It Takes An Association.
In the early 1990’s the MWA started a committee that was to become the Mount Washington Preschool and Childcare Center, the MWPPC, and sponsored several fundraisers. In 1993, the MWPCC opened its first childcare center. The MWPCC now operates three child care centers, and is working to open a fourth soon. The MWA also makes generous annual donations to the MWPCC for scholarships and also to the Mt. Washington Elementary School PTA. Additional educational grants have also been regularly made by the Association, including enabling several classes at Aldama Elementary to go on a field trip to the California Museum of Science and Industry late last year.
Controversy Hits Home.
The SRF presents a large-scale development plan for their Mt. Washington Hotel property in 1997. All hell breaks loose. The first contested election in MWA history is held, and the winning candidate for president runs on a platform of openness and full discussion of SRF plans. At the center of the storm, the MWA holds several open meetings to provide full and complete discussion of SRF plans. This includes hiring a professional moderator and working with local city councilmember offices to sponsor full and complete discussion. Several years later, the SRF plan is withdrawn.
A Line Of Gold.
Finally, mass transit in Northeast LA! And the MWA was there. Early on, in the 1980’s to demand a sub-grade crossing at Figueroa and Marmion/Pasadena, and to preserve the Southwest Museum Station. And later, to sponsor fundraisers, raise community awareness, find pro bono legal counsel - then win significant speed and sound mitigation.
In the late 1990’s and into the new millennia, several MWA board members played key roles in the implementation of the city’s new charter, which called for neighborhood councils. Beginning with efforts throughout Northeast LA to determine what council boundaries were most appropriate though open discussion among many communities, these efforts led, some years later, to the ASNC. Numerous MWA board members have played important roles in this process. And in the ASNC.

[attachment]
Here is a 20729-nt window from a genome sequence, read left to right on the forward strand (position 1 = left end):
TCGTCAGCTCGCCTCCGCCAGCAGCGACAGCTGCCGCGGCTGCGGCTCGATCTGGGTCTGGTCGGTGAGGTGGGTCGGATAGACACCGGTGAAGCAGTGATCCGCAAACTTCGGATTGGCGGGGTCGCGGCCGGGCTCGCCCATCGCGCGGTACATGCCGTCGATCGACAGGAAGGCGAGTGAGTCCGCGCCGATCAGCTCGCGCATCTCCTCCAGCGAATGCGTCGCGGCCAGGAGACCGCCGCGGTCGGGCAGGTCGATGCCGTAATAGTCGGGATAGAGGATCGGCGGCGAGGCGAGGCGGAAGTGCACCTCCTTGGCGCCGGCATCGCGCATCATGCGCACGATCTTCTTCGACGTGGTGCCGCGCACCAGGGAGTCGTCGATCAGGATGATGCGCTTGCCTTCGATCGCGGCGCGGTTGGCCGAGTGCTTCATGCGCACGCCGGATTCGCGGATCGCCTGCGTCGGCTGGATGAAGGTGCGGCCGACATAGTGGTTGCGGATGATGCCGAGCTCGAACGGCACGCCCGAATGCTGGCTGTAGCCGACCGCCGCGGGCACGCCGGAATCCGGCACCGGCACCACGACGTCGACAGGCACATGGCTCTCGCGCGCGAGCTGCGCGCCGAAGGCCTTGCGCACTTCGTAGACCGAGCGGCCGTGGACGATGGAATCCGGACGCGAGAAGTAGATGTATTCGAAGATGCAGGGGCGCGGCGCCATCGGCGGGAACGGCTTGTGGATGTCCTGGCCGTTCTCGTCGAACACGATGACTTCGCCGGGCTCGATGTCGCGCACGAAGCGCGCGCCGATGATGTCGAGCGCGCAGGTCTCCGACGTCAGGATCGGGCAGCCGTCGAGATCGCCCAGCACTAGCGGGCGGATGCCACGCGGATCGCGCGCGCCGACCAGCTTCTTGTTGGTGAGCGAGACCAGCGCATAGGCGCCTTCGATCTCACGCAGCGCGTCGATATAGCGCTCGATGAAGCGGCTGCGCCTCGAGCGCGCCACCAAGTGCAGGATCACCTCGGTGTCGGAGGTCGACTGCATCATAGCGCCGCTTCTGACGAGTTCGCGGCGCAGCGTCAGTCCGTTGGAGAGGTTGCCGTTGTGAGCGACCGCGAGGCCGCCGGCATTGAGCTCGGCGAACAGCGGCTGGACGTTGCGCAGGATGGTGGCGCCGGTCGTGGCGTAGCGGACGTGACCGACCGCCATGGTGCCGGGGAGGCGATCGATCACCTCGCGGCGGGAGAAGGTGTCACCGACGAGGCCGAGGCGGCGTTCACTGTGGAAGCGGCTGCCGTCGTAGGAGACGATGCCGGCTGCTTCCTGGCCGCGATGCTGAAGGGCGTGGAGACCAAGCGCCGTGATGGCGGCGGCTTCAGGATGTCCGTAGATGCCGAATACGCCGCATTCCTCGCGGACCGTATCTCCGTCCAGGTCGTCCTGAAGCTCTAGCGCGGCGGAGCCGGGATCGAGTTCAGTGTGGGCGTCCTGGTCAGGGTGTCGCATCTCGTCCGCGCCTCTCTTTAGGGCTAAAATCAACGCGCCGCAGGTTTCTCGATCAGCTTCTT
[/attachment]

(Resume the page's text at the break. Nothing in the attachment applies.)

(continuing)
100 years after its founding, the Southwest Museum is again the issue of our day. The Autry National Museum one of the newest museums in LA, seems to have bought the oldest museum in Los Angeles in something like a leveraged buy out. Given their efforts to date on behalf to celebrate cowboy and cowboy movie culture, some wonder whether the new institution will be named the “Autry National Museum Of Cowboys And Indians.”
So one of the world’s greatest anthropological treasures, celebrating cultures that lasted thousands of years, will be used as a sideshow to celebrate cowboy culture, which lasted a few decades at best. Meanwhile, the Arroyo Seco’s priceless cultural heritage is being plundered. If this makes you angry, please visit friendsofthesouthwestmuseum.
It’s All About You.
Unlike any other neighborhood group in our neighborhood, anyone can join the Mt. Washington Association. If you’re reading this, you’re probably a member. If you’re not, please join. And, if you ARE a member, please come to the summer fun meeting, and get more involved. Your volunteer work with the MWA has been making a big difference around here for 50 years.
Thanks to Pat Sampson, Grayson Cook, Luis Quirarte, Pat Griffith, Jerry Schneider and Ann Walnum for their insights and recollections.